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What to look for in a Strata Manager.

When you buy a strata property, you own your property as well as a share in the ‘common property’. 

As a strata owner you automatically become a part of the strata company, which is responsible for looking after the common property, managing the scheme and paying the costs of the administration and upkeep of the building.  

Managing a strata company is a complex, time-consuming task, which is why many strata companies choose to engage the professional services of a strata manager to perform some of the functions of the strata company. For example, collection of levies, the maintenance of the common areas at the premises, completion of financial records and provision of information when a lot is being sold.  


So what makes a good strata manager?


1. Suitable qualifications

Firstly, they should be suitably qualified. Find out what education they have undertaken. Whilst there is no licencing requirement for strata managers, many real estate agencies provide strata management services, and those agencies must be licenced under the Real Estate and Business Agents Act. 

As part of the reforms to the Strata Titles Act, the new legislation requires minimum education requirements for everyone involved in the management of strata properties. Three categories of strata professionals have been identified within Schedule 4 of the Strata Titles Act, where stipulated training within the category will need to be completed prior to May 2024.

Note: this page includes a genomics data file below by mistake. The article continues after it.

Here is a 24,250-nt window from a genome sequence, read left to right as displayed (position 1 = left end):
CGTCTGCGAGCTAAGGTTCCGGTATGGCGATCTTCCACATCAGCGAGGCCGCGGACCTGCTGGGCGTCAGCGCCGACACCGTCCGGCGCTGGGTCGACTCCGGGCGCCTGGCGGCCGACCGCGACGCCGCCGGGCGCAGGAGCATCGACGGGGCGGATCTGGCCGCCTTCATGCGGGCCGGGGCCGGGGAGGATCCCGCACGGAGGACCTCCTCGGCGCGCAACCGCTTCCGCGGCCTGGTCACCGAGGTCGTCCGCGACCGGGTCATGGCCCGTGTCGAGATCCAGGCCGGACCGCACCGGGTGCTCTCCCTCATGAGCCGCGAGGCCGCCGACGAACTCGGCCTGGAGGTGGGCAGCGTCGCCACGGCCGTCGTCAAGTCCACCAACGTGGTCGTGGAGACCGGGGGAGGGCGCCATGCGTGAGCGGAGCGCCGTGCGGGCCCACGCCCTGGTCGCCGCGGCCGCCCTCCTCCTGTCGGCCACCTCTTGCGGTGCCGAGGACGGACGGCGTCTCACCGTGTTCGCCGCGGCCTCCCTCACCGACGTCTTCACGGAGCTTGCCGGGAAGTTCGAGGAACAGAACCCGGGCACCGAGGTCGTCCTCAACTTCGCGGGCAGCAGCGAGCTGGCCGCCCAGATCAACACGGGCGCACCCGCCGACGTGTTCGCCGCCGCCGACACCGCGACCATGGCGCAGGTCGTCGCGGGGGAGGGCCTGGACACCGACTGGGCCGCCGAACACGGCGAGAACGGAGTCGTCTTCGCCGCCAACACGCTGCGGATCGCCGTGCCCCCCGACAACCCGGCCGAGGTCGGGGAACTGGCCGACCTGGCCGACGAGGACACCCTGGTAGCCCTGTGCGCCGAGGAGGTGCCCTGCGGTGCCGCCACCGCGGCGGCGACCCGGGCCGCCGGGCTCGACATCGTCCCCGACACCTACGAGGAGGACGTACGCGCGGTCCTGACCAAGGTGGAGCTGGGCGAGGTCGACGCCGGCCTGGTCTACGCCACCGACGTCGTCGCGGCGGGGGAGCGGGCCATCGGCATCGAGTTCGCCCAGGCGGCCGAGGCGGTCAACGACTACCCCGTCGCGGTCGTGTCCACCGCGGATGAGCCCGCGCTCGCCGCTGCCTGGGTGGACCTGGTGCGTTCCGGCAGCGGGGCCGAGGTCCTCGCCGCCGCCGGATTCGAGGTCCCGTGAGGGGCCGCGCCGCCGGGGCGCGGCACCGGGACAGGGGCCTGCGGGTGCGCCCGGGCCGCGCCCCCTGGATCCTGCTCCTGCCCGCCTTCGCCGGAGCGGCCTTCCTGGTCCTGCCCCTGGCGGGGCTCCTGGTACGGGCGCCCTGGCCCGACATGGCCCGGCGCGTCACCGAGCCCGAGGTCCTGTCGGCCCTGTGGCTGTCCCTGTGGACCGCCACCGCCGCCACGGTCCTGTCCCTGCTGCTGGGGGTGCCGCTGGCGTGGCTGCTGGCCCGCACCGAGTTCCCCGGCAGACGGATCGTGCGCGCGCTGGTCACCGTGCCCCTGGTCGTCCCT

2. Regular training

The best strata management companies invest in regular training to keep up with the latest legislation and management practices. All REIWA members are required to complete statutory Compulsory Professional Development (CPD) training each year. REIWA Training offers a range of strata focused CPD courses which REIWA members can elect to take.  

3. Experience

You also want to make sure they have suitable experience in the strata management industry, administrative systems in place to manage the finances, and adequate professional indemnity insurance for the size of your strata scheme. Some strata managers may have experience with large apartment buildings while others might be used to smaller schemes with less than five lots.  

Additionally, your strata manager must have the ability to guide and navigate through the recently amended strata legislation, which has imposed a number of additional requirements on the owners of strata premises.   

4. Superior mediation and communication skills

Ensuring there is harmony amongst the owners and residents within the strata complex is another crucial role of a strata manager. A strata manager should have good conciliation and mediation skills to bring about favourable resolutions to conflicts or disputes.  

And finally, they need to have exceptional communication skills. They should be approachable, transparent, and able to communicate effectively with the strata council of owners to ensure positive outcomes.  


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